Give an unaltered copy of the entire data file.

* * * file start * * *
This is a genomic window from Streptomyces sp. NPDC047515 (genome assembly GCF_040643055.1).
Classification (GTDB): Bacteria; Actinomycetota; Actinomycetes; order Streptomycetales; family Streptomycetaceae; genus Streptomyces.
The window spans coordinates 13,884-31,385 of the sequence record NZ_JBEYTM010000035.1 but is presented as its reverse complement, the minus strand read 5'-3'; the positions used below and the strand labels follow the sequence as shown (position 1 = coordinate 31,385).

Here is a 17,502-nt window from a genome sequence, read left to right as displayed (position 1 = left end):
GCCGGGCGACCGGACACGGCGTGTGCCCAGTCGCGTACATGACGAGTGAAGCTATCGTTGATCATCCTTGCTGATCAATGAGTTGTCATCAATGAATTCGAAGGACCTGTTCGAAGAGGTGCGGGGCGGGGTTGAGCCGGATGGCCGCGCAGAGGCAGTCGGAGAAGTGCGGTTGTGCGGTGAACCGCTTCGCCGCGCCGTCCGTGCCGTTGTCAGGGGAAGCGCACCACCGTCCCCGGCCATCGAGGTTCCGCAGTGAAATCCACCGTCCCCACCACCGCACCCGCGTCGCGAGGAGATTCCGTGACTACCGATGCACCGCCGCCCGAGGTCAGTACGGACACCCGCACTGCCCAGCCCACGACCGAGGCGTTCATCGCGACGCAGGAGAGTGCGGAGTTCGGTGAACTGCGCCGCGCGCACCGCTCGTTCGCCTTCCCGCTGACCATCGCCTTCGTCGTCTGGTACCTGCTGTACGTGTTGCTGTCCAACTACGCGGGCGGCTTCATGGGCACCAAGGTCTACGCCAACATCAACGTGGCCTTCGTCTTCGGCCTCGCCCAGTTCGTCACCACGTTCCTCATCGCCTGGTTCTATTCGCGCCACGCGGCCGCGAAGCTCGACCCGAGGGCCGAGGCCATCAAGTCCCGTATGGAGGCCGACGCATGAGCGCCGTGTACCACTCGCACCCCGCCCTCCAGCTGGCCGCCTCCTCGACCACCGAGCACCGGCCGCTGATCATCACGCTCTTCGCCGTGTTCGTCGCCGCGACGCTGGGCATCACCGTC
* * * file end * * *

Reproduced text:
This is a genomic window from Streptomyces sp. NPDC047515 (genome assembly GCF_040643055.1).
Classification (GTDB): Bacteria; Actinomycetota; Actinomycetes; order Streptomycetales; family Streptomycetaceae; genus Streptomyces.
The window spans coordinates 13,884-31,385 of the sequence record NZ_JBEYTM010000035.1 but is presented as its reverse complement, the minus strand read 5'-3'; the positions used below and the strand labels follow the sequence as shown (position 1 = coordinate 31,385).

Here is a 17,502-nt window from a genome sequence, read left to right as displayed (position 1 = left end):
GCCGGGCGACCGGACACGGCGTGTGCCCAGTCGCGTACATGACGAGTGAAGCTATCGTTGATCATCCTTGCTGATCAATGAGTTGTCATCAATGAATTCGAAGGACCTGTTCGAAGAGGTGCGGGGCGGGGTTGAGCCGGATGGCCGCGCAGAGGCAGTCGGAGAAGTGCGGTTGTGCGGTGAACCGCTTCGCCGCGCCGTCCGTGCCGTTGTCAGGGGAAGCGCACCACCGTCCCCGGCCATCGAGGTTCCGCAGTGAAATCCACCGTCCCCACCACCGCACCCGCGTCGCGAGGAGATTCCGTGACTACCGATGCACCGCCGCCCGAGGTCAGTACGGACACCCGCACTGCCCAGCCCACGACCGAGGCGTTCATCGCGACGCAGGAGAGTGCGGAGTTCGGTGAACTGCGCCGCGCGCACCGCTCGTTCGCCTTCCCGCTGACCATCGCCTTCGTCGTCTGGTACCTGCTGTACGTGTTGCTGTCCAACTACGCGGGCGGCTTCATGGGCACCAAGGTCTACGCCAACATCAACGTGGCCTTCGTCTTCGGCCTCGCCCAGTTCGTCACCACGTTCCTCATCGCCTGGTTCTATTCGCGCCACGCGGCCGCGAAGCTCGACCCGAGGGCCGAGGCCATCAAGTCCCGTATGGAGGCCGACGCATGAGCGCCGTGTACCACTCGCACCCCGCCCTCCAGCTGGCCGCCTCCTCGACCACCGAGCACCGGCCGCTGATCATCACGCTCTTCGCCGTGTTCGTCGCCGCGACGCTGGGCATCACCGTC